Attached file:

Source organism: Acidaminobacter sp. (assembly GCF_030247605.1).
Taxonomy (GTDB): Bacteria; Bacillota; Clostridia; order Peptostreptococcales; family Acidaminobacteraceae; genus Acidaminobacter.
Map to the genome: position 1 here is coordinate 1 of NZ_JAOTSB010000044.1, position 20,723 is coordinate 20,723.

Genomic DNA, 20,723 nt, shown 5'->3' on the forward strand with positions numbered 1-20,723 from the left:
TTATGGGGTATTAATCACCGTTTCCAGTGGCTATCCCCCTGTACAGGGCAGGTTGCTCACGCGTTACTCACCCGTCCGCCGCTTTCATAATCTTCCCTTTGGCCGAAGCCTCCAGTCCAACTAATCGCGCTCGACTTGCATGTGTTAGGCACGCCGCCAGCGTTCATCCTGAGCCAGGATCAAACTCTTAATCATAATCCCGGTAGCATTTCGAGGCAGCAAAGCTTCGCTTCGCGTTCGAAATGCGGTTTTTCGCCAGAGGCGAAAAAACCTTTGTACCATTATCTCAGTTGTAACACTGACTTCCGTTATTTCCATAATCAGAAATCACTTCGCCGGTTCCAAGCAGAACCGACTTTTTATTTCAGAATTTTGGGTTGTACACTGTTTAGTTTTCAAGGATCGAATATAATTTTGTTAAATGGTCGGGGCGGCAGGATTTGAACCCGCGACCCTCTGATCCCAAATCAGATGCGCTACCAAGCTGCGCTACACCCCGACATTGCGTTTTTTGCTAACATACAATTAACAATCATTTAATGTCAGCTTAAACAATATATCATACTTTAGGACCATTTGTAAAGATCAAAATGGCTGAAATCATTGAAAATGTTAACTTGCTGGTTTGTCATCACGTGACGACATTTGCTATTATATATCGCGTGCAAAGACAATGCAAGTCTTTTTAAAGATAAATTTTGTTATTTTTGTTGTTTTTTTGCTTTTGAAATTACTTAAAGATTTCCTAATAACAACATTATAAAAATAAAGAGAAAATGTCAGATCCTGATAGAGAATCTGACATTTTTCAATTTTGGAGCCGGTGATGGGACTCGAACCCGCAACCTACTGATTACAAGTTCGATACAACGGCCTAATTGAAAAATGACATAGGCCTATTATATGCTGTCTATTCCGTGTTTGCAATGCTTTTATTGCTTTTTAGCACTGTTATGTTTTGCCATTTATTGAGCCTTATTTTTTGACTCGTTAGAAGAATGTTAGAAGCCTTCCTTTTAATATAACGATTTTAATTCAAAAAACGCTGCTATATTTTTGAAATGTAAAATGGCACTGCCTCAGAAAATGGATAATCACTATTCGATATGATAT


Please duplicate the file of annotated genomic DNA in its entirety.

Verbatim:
Source organism: Acidaminobacter sp. (assembly GCF_030247605.1).
Taxonomy (GTDB): Bacteria; Bacillota; Clostridia; order Peptostreptococcales; family Acidaminobacteraceae; genus Acidaminobacter.
Map to the genome: position 1 here is coordinate 1 of NZ_JAOTSB010000044.1, position 20,723 is coordinate 20,723.

Genomic DNA, 20,723 nt, shown 5'->3' on the forward strand with positions numbered 1-20,723 from the left:
TTATGGGGTATTAATCACCGTTTCCAGTGGCTATCCCCCTGTACAGGGCAGGTTGCTCACGCGTTACTCACCCGTCCGCCGCTTTCATAATCTTCCCTTTGGCCGAAGCCTCCAGTCCAACTAATCGCGCTCGACTTGCATGTGTTAGGCACGCCGCCAGCGTTCATCCTGAGCCAGGATCAAACTCTTAATCATAATCCCGGTAGCATTTCGAGGCAGCAAAGCTTCGCTTCGCGTTCGAAATGCGGTTTTTCGCCAGAGGCGAAAAAACCTTTGTACCATTATCTCAGTTGTAACACTGACTTCCGTTATTTCCATAATCAGAAATCACTTCGCCGGTTCCAAGCAGAACCGACTTTTTATTTCAGAATTTTGGGTTGTACACTGTTTAGTTTTCAAGGATCGAATATAATTTTGTTAAATGGTCGGGGCGGCAGGATTTGAACCCGCGACCCTCTGATCCCAAATCAGATGCGCTACCAAGCTGCGCTACACCCCGACATTGCGTTTTTTGCTAACATACAATTAACAATCATTTAATGTCAGCTTAAACAATATATCATACTTTAGGACCATTTGTAAAGATCAAAATGGCTGAAATCATTGAAAATGTTAACTTGCTGGTTTGTCATCACGTGACGACATTTGCTATTATATATCGCGTGCAAAGACAATGCAAGTCTTTTTAAAGATAAATTTTGTTATTTTTGTTGTTTTTTTGCTTTTGAAATTACTTAAAGATTTCCTAATAACAACATTATAAAAATAAAGAGAAAATGTCAGATCCTGATAGAGAATCTGACATTTTTCAATTTTGGAGCCGGTGATGGGACTCGAACCCGCAACCTACTGATTACAAGTTCGATACAACGGCCTAATTGAAAAATGACATAGGCCTATTATATGCTGTCTATTCCGTGTTTGCAATGCTTTTATTGCTTTTTAGCACTGTTATGTTTTGCCATTTATTGAGCCTTATTTTTTGACTCGTTAGAAGAATGTTAGAAGCCTTCCTTTTAATATAACGATTTTAATTCAAAAAACGCTGCTATATTTTTGAAATGTAAAATGGCACTGCCTCAGAAAATGGATAATCACTATTCGATATGATAT